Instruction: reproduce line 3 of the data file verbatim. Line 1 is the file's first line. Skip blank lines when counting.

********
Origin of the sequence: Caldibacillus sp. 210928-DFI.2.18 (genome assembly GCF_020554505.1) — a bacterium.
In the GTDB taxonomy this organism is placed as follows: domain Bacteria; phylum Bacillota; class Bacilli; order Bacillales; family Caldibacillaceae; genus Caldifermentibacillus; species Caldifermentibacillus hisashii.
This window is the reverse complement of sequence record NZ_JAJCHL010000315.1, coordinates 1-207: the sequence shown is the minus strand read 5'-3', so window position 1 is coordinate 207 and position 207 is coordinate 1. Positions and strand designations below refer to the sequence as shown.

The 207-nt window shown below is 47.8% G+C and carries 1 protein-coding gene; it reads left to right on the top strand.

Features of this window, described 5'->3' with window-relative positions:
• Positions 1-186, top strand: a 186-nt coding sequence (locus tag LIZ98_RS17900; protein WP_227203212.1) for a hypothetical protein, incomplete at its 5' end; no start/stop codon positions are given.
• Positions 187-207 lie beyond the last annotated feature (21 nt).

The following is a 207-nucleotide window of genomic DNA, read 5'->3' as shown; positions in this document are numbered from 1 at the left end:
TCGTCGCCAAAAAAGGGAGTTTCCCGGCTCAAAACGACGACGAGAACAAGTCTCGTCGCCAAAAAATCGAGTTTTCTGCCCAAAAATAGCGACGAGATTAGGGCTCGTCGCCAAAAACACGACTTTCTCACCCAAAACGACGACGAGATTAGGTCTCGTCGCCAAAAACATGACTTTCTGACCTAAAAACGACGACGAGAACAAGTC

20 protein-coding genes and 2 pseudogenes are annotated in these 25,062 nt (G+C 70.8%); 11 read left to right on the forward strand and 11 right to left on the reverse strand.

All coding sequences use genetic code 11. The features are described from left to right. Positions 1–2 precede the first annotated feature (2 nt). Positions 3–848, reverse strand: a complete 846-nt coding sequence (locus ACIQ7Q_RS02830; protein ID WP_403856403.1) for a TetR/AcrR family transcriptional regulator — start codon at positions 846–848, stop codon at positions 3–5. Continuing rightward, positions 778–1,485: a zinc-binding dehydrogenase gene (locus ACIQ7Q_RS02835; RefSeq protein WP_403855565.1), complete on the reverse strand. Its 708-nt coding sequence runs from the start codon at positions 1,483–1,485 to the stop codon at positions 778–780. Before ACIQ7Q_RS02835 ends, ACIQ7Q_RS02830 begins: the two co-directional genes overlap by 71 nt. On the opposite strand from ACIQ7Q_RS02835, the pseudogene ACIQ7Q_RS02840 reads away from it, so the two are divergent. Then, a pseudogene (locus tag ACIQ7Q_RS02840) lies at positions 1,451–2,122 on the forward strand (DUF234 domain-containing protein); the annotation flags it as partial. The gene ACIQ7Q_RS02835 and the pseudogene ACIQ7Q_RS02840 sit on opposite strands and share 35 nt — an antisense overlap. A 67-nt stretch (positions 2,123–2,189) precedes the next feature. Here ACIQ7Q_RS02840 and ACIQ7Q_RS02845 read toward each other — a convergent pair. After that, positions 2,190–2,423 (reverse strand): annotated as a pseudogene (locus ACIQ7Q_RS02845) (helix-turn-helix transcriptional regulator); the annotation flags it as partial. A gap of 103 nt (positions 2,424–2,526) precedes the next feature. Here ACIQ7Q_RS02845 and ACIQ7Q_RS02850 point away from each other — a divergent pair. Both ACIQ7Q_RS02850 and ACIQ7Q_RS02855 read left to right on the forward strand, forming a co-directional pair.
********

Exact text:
This window is the reverse complement of sequence record NZ_JAJCHL010000315.1, coordinates 1-207: the sequence shown is the minus strand read 5'-3', so window position 1 is coordinate 207 and position 207 is coordinate 1. Positions and strand designations below refer to the sequence as shown.